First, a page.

What the film crystallizes beautifully is the gravity of the gains and losses that took place in Ebert's life after about 2008. As he got truly, verily, utterly screwed – and Chaz did, too – not just by cancer but by infections and complications, he began a stunning final act in which his connection to his writing seemed deeper, his embrace of readers and other writers seemed (even) more generous, and his omnivorous curiosity about cooking and countries and politics and writers and movies and games became more tireless.
The one time I ever had contact with Ebert (other than his retweeting of a silly piece I wrote about Wonder Woman's outfit, which filled me with the kind of glee normally reserved for promotions and lottery winnings) came after I wrote briefly about a story Will Leitch told about him in Deadspin. It was a story about young jerks and smart professionals and how sometimes one turns into the other, and a story about being forgiving when you don't have to. I don't even remember what he wrote, and like a dummy, I let it go in an automatic e-mail purge (which at least has protected me from printing it out and posting it over my desk like a weirdo). It was something very kind, and very short, and like his notes to everyone, it ended, "cheers, r." We had had a little exchange about being good to people.
We started with a documentary, and now I am thinking about people and how they are, and how they try to be, and while that may not be, strictly speaking, "right," it seems very appropriate. There's a moment in the documentary in which we hear one of Ebert's great descriptions of film as "a machine that generates empathy." Presumably, from Life Itself, he would have hoped for something that might generate empathy – not pity and not hushed admiration, but empathy. Not just for him, and not just for his wife, but for all the other people slapping their knees in frustration despite the books and posts and tweets they can write that make it easier for people who know very little of what's going on day to day not to think about it too hard.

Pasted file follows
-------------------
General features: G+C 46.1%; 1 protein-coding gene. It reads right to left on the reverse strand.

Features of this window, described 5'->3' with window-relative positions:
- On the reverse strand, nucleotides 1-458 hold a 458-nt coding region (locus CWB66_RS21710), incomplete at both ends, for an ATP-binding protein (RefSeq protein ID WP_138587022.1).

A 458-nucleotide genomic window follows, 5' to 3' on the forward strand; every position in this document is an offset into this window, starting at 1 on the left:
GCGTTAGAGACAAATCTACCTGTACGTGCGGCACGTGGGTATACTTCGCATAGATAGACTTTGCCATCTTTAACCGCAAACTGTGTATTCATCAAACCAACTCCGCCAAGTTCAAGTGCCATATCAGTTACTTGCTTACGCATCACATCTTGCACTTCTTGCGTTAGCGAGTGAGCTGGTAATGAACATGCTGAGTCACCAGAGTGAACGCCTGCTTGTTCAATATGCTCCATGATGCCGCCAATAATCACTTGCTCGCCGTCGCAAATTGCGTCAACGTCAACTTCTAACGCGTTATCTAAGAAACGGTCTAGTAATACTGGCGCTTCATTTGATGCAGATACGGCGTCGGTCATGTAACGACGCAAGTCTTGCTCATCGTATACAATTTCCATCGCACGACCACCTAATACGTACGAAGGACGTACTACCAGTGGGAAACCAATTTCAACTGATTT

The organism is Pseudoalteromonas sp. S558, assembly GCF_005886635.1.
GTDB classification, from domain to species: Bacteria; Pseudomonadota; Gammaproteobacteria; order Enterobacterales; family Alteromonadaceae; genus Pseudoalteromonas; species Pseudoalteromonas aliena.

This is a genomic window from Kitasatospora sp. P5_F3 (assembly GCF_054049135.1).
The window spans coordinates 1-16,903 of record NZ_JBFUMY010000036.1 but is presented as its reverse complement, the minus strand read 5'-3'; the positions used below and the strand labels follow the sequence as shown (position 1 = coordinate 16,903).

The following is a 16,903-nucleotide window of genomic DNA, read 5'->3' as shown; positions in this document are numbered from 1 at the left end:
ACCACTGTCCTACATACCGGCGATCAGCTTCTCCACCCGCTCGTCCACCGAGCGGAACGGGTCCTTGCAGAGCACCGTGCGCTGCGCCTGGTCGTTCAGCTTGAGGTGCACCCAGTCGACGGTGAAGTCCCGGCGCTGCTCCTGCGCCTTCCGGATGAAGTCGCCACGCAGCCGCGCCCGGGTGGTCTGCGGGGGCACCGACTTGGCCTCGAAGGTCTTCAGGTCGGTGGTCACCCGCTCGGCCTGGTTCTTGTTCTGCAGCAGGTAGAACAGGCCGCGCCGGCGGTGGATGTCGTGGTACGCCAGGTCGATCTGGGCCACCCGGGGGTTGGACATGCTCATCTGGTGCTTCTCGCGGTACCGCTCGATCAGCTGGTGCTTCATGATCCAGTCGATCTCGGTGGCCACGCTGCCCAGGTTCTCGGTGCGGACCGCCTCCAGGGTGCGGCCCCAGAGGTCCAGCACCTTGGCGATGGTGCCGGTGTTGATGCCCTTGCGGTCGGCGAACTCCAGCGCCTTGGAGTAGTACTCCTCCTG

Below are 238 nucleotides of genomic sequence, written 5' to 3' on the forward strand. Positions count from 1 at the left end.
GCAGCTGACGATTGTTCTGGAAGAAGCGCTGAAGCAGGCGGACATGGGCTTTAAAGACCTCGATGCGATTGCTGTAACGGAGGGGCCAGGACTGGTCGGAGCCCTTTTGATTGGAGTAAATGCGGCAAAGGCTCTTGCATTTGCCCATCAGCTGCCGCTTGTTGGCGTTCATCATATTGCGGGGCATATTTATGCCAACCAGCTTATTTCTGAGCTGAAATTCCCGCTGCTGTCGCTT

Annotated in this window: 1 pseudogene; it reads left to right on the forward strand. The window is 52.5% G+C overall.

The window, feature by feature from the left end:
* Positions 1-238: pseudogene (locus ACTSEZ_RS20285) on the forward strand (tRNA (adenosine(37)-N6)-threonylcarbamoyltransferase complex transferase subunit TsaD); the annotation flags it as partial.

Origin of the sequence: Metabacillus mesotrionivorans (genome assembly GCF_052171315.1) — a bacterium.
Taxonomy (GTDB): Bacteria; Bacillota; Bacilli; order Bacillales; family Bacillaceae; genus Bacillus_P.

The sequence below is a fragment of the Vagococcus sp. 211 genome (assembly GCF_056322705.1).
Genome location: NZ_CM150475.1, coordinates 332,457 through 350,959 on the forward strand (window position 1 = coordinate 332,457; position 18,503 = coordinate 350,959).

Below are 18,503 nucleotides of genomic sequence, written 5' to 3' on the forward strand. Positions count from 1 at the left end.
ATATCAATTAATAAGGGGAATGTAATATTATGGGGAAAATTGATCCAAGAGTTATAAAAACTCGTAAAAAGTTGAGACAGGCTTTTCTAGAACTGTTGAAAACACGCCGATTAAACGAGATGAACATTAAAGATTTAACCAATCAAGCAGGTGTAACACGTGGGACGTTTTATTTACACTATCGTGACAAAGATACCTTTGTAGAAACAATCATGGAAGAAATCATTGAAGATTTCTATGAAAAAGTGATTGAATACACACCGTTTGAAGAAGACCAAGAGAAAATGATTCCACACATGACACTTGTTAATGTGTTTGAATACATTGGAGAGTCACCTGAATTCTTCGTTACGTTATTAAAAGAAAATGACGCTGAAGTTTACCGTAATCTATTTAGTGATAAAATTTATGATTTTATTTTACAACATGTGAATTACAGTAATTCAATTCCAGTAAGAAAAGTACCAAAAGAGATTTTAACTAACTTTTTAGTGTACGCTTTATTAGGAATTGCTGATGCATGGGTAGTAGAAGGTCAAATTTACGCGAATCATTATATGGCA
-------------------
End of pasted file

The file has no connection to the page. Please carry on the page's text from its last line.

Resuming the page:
It's perhaps fitting that Ebert's funny, competitive, prickly, critically important relationship with Gene Siskel informs so much of the film's idea of him. That relationship was not easy and it was not necessarily a friendship of intimates in the way we might think of it. When Marlene Iglitzen talks about their bond as she thinks of it now, she says that she thinks they loved each other. She thinks. And she's not saying it with an elbow in your ribs or a wink; she's thinking about the complexity of the way they interacted. It's so fair of her to be so unsentimental, to avoid the trap of flattening what they both were in life to what they could turn into in death.
The film succeeds in doing the same, I think: it is a celebration, but like Ebert's own memoir of the same name, Life Itself chooses a vigorous (and often funny) portrait of a good but not perfect man over a staid painting of someone everyone thought was a great critic, or everyone thought was a fun guy to be around all the time, or everyone thought was doing great things for the culture. Not everyone believes that. Some of them say so. And none of those imperfections prevent it from operating as a machine that generates empathy.